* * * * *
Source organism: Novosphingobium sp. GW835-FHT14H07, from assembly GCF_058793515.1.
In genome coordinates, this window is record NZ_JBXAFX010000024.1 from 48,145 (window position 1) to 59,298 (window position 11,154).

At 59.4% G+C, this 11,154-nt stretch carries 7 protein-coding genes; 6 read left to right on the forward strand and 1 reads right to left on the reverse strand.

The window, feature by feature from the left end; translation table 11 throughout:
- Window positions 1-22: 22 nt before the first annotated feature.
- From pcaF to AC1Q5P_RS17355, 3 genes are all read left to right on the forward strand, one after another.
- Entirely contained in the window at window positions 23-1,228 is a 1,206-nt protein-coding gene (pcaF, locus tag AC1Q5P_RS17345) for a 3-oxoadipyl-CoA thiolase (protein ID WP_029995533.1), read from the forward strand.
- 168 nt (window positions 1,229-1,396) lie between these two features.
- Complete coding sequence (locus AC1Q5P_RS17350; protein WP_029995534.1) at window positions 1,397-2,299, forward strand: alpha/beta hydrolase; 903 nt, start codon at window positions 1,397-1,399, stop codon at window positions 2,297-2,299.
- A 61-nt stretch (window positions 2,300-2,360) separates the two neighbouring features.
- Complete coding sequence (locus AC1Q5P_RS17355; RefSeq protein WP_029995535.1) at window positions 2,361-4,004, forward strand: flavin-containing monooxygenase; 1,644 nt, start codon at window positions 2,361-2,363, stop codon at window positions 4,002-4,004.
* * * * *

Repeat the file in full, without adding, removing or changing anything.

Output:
Source organism: Novosphingobium sp. GW835-FHT14H07, from assembly GCF_058793515.1.
In genome coordinates, this window is record NZ_JBXAFX010000024.1 from 48,145 (window position 1) to 59,298 (window position 11,154).

At 59.4% G+C, this 11,154-nt stretch carries 7 protein-coding genes; 6 read left to right on the forward strand and 1 reads right to left on the reverse strand.

The window, feature by feature from the left end; translation table 11 throughout:
- Window positions 1-22: 22 nt before the first annotated feature.
- From pcaF to AC1Q5P_RS17355, 3 genes are all read left to right on the forward strand, one after another.
- Entirely contained in the window at window positions 23-1,228 is a 1,206-nt protein-coding gene (pcaF, locus tag AC1Q5P_RS17345) for a 3-oxoadipyl-CoA thiolase (protein ID WP_029995533.1), read from the forward strand.
- 168 nt (window positions 1,229-1,396) lie between these two features.
- Complete coding sequence (locus AC1Q5P_RS17350; protein WP_029995534.1) at window positions 1,397-2,299, forward strand: alpha/beta hydrolase; 903 nt, start codon at window positions 1,397-1,399, stop codon at window positions 2,297-2,299.
- A 61-nt stretch (window positions 2,300-2,360) separates the two neighbouring features.
- Complete coding sequence (locus AC1Q5P_RS17355; RefSeq protein WP_029995535.1) at window positions 2,361-4,004, forward strand: flavin-containing monooxygenase; 1,644 nt, start codon at window positions 2,361-2,363, stop codon at window positions 4,002-4,004.